KEIR Starmer has said that anyone who disagrees with his immigration plans is “un-British”.

Writing in The Sun, Starmer laid out his plans to stop small boat crossings and send those who arrive illegally back to the EU.

He said that, if he becomes UK prime minister, he will seek an EU-wide returns agreement for asylum seekers who come to the UK and treat those who smuggle people across the channel in small boats “on par” with terrorists.

He said: "With a Labour ­government, those who make British lives a misery will face British force — and British justice."

READ MORE: Majority of Scots views immigration as positive, poll finds

However, he also appeared to disparage those who disagreed with his conclusions about immigration.

“There are some who say that Labour shouldn’t talk about immigration or shouldn’t believe in secure borders,” he said.

“On the other side, there are some who want us to turn our back on the world and shut up shop.

“Both are wrong.

“Both are un-British.”

The Labour leader indicated he could be prepared to do a deal with Brussels which would involve the UK taking a quota of asylum seekers who arrive in the bloc in exchange for the ability to return people who cross the English Channel.

But he insisted that his focus was on ensuring that an anti-terrorism style international crackdown could smash the gangs behind the “vile” trade, preventing people from leaving in small boats from France in the first place.

Starmer visited The Hague, in the Netherlands, for talks with the EU’s Europol law enforcement agency.

Deepening intelligence ties with Europe as part of a new post-Brexit security pact, and strengthening powers to restrict the movement of those suspected of organised immigration crime, would form part of Starmer’s plan.

The National: Keir Starmer and Yvette Cooper want to see those smuggling people across the Channel treated on par with terrorists Keir Starmer and Yvette Cooper want to see those smuggling people across the Channel treated on par with terrorists (Image: Stefan Rousseau)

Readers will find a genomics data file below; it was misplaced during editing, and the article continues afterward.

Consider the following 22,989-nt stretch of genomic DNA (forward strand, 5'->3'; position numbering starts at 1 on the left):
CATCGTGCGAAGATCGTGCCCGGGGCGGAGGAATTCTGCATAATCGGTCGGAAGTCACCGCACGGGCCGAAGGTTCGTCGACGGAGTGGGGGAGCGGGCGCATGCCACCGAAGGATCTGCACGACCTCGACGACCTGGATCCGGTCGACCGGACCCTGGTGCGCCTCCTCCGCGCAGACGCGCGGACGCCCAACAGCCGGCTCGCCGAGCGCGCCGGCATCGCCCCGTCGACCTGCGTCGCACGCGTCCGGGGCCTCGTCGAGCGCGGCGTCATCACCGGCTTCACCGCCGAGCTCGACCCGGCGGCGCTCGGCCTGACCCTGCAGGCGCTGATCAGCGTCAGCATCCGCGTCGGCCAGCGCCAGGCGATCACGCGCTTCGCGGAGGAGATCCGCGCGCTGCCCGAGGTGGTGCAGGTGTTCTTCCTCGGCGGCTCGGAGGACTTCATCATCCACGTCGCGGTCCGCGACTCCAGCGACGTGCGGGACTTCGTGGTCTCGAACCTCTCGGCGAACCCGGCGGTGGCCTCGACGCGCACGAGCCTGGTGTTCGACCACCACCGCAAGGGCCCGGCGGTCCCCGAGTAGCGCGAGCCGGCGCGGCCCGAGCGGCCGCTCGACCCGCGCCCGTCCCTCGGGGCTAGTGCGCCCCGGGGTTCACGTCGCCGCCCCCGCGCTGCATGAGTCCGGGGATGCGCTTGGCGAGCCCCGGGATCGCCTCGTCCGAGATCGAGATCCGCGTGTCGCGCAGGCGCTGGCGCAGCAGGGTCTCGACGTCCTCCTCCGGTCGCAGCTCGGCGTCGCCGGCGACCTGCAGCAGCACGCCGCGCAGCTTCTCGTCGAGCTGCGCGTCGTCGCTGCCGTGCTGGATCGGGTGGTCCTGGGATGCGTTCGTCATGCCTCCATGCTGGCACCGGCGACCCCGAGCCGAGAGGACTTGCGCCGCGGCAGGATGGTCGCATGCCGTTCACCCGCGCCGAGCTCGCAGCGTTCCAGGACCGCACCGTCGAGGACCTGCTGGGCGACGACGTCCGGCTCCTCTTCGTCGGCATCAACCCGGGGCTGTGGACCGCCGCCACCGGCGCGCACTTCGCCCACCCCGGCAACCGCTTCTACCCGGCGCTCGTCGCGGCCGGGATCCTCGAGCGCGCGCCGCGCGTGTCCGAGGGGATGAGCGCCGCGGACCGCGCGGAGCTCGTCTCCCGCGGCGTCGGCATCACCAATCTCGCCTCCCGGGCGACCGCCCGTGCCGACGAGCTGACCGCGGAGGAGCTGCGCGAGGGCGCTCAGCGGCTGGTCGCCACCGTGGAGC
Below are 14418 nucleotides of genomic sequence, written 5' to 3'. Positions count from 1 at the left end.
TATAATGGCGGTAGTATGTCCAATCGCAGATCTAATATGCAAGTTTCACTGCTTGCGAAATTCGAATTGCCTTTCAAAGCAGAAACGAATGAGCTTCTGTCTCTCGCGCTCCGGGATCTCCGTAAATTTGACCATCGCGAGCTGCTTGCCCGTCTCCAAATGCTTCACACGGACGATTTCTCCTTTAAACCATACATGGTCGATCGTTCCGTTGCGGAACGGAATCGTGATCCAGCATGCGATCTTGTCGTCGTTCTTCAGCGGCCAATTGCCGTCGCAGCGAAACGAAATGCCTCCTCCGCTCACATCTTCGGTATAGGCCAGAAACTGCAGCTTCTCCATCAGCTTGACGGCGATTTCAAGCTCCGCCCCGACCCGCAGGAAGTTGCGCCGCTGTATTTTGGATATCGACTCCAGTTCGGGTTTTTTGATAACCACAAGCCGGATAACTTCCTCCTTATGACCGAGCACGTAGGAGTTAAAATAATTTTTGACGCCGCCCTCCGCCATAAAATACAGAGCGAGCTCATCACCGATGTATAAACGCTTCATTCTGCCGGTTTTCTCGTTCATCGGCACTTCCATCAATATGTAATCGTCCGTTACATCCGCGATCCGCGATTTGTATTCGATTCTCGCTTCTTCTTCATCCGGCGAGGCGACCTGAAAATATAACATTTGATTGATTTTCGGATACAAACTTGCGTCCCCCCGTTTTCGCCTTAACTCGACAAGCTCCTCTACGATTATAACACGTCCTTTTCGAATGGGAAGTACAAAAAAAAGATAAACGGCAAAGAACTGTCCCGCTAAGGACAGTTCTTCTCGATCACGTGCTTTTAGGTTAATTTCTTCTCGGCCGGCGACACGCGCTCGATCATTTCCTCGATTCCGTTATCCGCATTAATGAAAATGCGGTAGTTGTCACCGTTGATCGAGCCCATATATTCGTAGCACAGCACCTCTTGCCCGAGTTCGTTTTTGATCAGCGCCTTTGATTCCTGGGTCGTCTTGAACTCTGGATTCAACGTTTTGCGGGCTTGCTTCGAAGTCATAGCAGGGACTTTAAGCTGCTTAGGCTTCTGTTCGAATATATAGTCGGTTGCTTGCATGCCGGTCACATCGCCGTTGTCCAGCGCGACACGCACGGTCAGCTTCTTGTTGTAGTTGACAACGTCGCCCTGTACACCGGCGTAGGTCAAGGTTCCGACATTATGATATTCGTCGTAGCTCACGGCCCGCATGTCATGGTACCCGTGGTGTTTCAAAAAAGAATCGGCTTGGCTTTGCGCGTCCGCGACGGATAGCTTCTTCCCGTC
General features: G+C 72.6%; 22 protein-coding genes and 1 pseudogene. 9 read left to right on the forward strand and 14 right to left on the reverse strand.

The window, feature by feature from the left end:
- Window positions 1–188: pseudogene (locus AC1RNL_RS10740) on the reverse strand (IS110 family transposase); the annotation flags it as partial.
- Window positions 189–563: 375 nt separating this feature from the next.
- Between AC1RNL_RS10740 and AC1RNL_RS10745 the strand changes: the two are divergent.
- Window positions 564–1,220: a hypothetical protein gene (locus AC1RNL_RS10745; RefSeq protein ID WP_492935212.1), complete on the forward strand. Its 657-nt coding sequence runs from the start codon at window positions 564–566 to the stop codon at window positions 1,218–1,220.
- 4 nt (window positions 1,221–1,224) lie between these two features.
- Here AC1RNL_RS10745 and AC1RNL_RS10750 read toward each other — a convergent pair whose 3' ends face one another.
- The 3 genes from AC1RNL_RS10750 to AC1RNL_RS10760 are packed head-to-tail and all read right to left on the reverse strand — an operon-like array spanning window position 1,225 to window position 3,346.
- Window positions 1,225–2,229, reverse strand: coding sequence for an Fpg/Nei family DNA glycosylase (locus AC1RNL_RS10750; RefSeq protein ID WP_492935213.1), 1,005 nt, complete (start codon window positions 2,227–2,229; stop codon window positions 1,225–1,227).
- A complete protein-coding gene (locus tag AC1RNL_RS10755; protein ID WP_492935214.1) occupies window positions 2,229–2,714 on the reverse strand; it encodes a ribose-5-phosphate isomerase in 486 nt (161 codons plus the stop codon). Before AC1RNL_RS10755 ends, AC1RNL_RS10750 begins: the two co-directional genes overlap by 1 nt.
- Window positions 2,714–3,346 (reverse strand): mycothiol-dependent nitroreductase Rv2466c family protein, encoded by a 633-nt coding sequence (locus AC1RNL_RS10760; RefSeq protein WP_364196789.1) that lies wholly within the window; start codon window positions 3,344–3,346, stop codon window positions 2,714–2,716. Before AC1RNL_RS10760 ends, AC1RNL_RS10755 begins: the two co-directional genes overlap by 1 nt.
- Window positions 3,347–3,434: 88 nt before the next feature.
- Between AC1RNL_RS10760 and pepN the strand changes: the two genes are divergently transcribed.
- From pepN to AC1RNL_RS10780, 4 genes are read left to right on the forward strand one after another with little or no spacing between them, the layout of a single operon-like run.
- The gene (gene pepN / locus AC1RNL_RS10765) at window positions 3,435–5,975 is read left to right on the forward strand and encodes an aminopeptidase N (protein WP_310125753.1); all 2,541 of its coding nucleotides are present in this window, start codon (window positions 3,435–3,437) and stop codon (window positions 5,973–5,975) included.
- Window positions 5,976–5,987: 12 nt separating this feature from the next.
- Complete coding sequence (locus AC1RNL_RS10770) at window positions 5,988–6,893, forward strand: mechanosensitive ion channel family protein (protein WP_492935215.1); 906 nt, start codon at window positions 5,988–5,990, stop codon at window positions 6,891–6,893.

But the Tories seized on the suggestion that he would be prepared to negotiate with Brussels on the possibility of accepting a migrant quota as part of an EU-wide returns deal for people crossing the Channel.

UK Health Secretary Steve Barclay said that would amount to “giving up control of our immigration policy”.

And Suella Braverman, the Home Secretary, claimed Starmer wanted to give the EU the final say on immigration policy. 

She tweeted: "He’ll let Brussels decide who comes to the UK. He’ll agree to make Britain the dumping ground for many of the millions of illegal migrants that Europe doesn’t want. And none of this will stop the boats."

Humza Yousaf responded to her comments on Twitter/X, saying: "Just woeful. The data tells us that migration is good for this country and is needed to help with our labour shortages.

"Migrants also contribute to our culture, academia, public service, and in many other ways. What a pathetically insular country the UK has become."

But Starmer argued that under the Tories “we are not deciding, as a country, who is coming to the UK – the gangs are deciding”.

As part of its plans, Labour says it would work to reach a new agreement to share real-time intelligence with the EU similar to the Schengen Information System II, a database of terror suspects and immigration offenders, to which the UK had automatic access before Brexit.

The party has also vowed to strengthen powers to restrict the movement of people smugglers by making it quicker and easier to obtain civil orders, known as serious crime prevention orders, which are used to target offenders such as terrorists and drug traffickers.

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More British officers would be stationed in Europe under the plans, with a “cross-border police force” focused solely on disrupting criminal gangs, Labour said.

In an interview with The Times newspaper, Starmer added that he would also seek an EU-wide returns agreement for asylum seekers who arrive in Britain, which may involve a “quid pro quo” of accepting quotas of migrants from the bloc.

“That would be part of any discussions and negotiations with Europe,” he told The Times.

He would not be drawn on the number of asylum seekers he would be happy to take in under a deal with the European Union.

The Labour leader told ITV’s Good Morning Britain his main aim was ensuring that people did not make it across the English Channel in the first place.

He said: “The first stage is: how do you work with police forces across countries to ensure that you stop people getting into the boats in the first place, and smash this vile trade?

“And that is about working here in Europol, working across Europe, to ensure that the criminals are brought down, that they are treated in the same way that we treat terrorists. So that’s stage one.

“The question of whether people can then be returned only applies if people are still getting across the Channel, and what I want to do is to stop this trade, stop this vile business in the first place.”

It comes after a poll found that the majority of Scots feel positively about immigration, with two-fifths wanting to see an increase.